Monday 25 July 2022


ELI BEYDER (1920-2003)

            He was poet, born in the town of Dunevets (Dunavets), Ukraine. In 1939 he graduated from the last Jewish middle school in Kiev and immediately was drafted into the military, where he served for twenty-four years. He took part in WWII. He began writing poetry at age sixteen, his first publication appearing in 1946 in a compilation brought out by the Jewish Committee in Białystok. Beginning in the 1960s, when he had settled in Gorky (Nizhny Novgorod), he published poetry and translations from Russian in Sovetish heymland (Soviet homeland), as well as in Folks-shtime (Voice of the people) in Warsaw and Naye prese (New press) in Paris. He was among the founders of the association and the club of Yiddish culture in the city of Gorky. He made aliya to Israel in 1990 and settled in Jerusalem. In 1992 Yerusholaimer almanakh (Jerusalem anthology) brought out his poetry cycle, and thereafter his poetry began to appear in a variety of serials in Israel and in other countries. Especially favored among his work were his miniatures.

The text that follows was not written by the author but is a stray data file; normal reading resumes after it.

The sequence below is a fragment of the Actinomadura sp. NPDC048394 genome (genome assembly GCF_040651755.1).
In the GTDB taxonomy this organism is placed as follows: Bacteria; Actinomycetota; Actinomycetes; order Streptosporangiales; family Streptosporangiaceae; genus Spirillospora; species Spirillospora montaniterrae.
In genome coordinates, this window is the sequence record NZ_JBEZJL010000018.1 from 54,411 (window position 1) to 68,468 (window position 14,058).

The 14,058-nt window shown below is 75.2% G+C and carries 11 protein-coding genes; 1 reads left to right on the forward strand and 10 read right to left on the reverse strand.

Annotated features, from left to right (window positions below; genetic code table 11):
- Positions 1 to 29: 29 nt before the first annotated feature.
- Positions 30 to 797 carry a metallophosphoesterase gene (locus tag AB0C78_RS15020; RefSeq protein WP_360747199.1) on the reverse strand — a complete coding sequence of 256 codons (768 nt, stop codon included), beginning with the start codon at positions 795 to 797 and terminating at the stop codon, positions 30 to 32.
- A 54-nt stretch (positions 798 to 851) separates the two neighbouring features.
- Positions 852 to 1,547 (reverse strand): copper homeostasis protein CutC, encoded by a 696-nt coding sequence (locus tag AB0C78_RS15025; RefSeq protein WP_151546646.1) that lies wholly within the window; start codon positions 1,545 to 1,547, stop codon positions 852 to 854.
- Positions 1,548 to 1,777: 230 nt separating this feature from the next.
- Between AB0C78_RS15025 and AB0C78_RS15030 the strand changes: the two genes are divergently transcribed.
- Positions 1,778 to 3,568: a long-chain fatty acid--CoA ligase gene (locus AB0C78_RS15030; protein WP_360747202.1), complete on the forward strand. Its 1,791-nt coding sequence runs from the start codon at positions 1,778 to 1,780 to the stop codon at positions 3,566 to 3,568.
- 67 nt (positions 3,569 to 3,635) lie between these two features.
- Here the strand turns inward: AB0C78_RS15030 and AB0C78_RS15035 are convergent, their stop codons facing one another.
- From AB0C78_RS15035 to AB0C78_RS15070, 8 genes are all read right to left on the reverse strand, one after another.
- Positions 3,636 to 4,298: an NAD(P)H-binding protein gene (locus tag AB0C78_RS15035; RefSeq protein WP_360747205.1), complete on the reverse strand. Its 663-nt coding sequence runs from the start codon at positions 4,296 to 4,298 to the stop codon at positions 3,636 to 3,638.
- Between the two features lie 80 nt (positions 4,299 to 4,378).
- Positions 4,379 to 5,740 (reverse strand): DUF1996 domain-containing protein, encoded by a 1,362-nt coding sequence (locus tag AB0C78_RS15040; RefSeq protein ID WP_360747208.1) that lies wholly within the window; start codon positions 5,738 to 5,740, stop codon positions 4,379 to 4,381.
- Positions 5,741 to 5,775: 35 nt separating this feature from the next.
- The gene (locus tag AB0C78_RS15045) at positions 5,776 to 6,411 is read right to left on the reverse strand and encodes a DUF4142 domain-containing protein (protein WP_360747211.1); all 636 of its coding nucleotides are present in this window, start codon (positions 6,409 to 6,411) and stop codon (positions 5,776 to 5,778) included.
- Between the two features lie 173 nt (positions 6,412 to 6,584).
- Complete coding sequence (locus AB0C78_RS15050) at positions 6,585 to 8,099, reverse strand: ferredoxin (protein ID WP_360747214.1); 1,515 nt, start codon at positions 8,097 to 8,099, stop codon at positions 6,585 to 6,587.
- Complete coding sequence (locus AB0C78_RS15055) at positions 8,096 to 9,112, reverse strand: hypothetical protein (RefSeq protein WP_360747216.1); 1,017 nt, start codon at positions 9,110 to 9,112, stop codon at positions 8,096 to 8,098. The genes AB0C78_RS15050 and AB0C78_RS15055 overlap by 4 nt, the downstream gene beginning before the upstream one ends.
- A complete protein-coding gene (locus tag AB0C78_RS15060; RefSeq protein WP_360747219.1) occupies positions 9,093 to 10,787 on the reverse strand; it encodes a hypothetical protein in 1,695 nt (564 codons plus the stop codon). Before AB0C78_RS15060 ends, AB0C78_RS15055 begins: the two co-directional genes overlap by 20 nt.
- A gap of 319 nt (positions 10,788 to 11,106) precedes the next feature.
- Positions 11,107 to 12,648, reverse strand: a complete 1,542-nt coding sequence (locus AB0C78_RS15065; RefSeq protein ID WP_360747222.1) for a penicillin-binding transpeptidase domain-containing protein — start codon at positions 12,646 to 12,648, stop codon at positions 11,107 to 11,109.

His writings include: Troymen un var (Dreams and reality), poetry collection (Tel Aviv, 1994); Mayn zunik heymland, lider (My sunny homeland, poetry) (Tel Aviv: Yidisher kultur-gezelshaft, 1996), 96 pp.; Unter hoykhe himlen (Under the great sky), poetry and essays (Jerusalem, 1999); Farkemte makhshoves (Polished thoughts), poems and prose in Yiddish, Russian, and Hebrew (Tel Aviv: H. Leivik Publ., 2004), 184 pp.; Tkufes in mayn lebn (Eras in my life) (Jerusalem, 2006), 231 pp.

Chaim Beider, Leksikon fun yidishe shrayber in ratn-farband (Biographical dictionary of Yiddish writers in the Soviet Union), ed. Boris Sandler and Gennady Estraikh (New York: Congress for Jewish Culture, Inc., 2011), pp. 44-45.

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